“The one who eats everything must not treat with contempt the one who does not, and the one who does not eat everything must not judge the one who does, for God has accepted them. Who are you to judge someone else’s servant? To their own master, servants stand or fall. And they will stand, for the Lord is able to make them stand.“ (Romans 14:3-4, ESV).
The Book of Romans provides several theological discussions about Christian living. In the previous post (see Corporeal Christianity) in this series from Romans, we learned that Christians should accept responsibility for their own spiritual growth and development through bible study, prayer, meditation and godliness.
Moms are generally scrupulous about the behavior of their children. They want their children to be well-behaved. As Christians we want to be well-behaved for God, but in Romans 14 the Apostle Paul establishes that Christians are not “Mom” over the behavior of other Christians.
Punctilious means to show great attention to detail or correct behavior, which is probably a good thing when you apply it to yourself. But, the Punctilious Christian of Romans 14 exhibits an unwarranted amount of attention and compunction for the correct behavior of other Christians!
“But put on the Lord Jesus Christ and make no provision for the flesh, to gratify its desires” (Romans 13:14, ESV).
The Book of Romans provides several theological discussions about Christian living. In the previous post (see Convictionless Christianity) in this series from Romans, we learned that God’s Law is, in fact, relevant and binding on our lives as Christians. So, we serve God through adherence to His commands!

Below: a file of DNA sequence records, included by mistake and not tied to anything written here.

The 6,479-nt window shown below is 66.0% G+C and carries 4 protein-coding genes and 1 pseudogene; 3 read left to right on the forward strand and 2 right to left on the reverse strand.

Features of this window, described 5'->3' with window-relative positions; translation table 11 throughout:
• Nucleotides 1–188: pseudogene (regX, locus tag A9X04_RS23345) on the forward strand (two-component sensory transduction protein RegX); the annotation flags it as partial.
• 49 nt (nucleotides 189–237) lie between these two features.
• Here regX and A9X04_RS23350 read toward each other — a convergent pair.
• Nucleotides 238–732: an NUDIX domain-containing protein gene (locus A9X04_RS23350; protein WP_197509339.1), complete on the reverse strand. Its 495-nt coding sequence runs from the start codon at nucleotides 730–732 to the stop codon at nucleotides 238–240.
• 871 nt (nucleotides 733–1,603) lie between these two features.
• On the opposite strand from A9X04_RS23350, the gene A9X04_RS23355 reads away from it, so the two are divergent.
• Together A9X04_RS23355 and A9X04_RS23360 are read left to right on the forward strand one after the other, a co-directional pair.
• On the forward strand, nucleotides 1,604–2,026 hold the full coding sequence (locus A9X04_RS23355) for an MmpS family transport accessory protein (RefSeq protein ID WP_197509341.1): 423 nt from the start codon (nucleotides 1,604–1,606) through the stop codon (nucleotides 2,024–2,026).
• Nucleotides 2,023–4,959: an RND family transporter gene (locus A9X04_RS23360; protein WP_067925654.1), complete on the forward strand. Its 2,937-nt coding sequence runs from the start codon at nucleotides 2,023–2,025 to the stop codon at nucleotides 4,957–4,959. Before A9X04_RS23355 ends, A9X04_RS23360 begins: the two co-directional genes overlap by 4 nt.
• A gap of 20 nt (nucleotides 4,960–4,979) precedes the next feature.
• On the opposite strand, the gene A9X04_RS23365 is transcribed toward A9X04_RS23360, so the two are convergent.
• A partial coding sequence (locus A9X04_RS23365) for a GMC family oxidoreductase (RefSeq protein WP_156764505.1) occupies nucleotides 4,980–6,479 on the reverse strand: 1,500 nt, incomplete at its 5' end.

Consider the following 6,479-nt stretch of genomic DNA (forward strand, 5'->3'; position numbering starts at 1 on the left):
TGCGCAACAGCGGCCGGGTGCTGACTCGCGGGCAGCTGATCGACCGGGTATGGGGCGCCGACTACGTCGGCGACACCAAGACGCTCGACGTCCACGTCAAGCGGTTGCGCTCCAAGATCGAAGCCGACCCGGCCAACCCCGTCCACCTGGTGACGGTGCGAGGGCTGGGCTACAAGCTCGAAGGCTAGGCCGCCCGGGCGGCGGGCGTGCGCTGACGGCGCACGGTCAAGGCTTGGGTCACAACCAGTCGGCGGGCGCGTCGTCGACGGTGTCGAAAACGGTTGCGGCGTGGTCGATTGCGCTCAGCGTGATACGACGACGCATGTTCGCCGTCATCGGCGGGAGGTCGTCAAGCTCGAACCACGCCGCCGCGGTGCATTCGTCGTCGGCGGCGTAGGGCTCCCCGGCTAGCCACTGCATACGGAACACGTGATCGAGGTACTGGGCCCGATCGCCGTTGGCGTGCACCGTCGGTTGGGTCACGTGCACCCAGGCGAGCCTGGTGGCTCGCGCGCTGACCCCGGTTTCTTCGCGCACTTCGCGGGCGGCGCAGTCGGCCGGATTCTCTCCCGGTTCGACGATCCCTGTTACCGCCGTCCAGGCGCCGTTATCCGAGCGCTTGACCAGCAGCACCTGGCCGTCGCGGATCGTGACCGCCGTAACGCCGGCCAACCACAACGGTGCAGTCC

In Romans 12 Paul admonished Christians not to live in conformance with this world but live according to God’s Law and God’s will. Then, in Chapter 13 this admonition about godly living became a stern warning about corporeal Christianity. Because of the immediacy of our salvation (Christ may come or we may die), we must not live out our lives in this world trying to fulfill our human desires.
Paul said salvation has brought light to our darkened souls so we must cast off the works of darkness–drunkeness, sexual immorality, quarreling and jealousy–and put on the armor of light.
“Likewise, my brothers, you also have died to the law through the body of Christ, so that you may belong to another, to him who has been raised from the dead, in order that we may bear fruit for God. For while we were living in the flesh, our sinful passions, aroused by the law, were at work in our members to bear fruit for death. But now we are released from the law, having died to that which held us captive, so that we serve in the new way of the Spirit and not in the old way of the written code” (Romans 7:4-6, ESV).
Some interpret these verses and others in Romans 7 describing how the Law aroused sin in our bodies to mean that God’s Law was a temporary or provisional arrangement–a relic of Old Testament times.
They suppose that since Christ came there is no Law binding upon us. (When we say God’s Law we mean the ethics or ethos of God’s character typified in the Ten Commandments and other Old Testament moral and ethical regulations.)
If I may use a theological term, such thinking is a form of antinomianism.
Antinomianism refers to the belief that having received grace, Christians are ethically free to live whatever lifestyle they choose.
“If food causes my brother to stumble, I will never eat meat again, so that I will not cause my brother to stumble” (1 Corinthians 8:13, NASB).
In Genesis 4, Cain killed his brother, Abel, out of jealousy. When God asked Cain where his brother was, Cain answered with that ageless question, “Am I my brother’s keeper?: (Genesis 4:9).
In 1 Corinthians 8 the Apostle Paul addressed a moral dilemma confronting the Corinthian Christians, that of eating meat that was offered as a sacrifice to an idol in a pagan temple. While this issue is not one to which we relate today, the resolution to the dilemma that Paul presents here has relevance for any moral dilemma of any age and culture.
Because these pagan temples offered parts of animals in sacrifice to idols, they also often functioned as butcher shops and banquet halls. Public and private dinner parties were held in temple dining rooms and meat from the temple was sold to the public in the marketplace.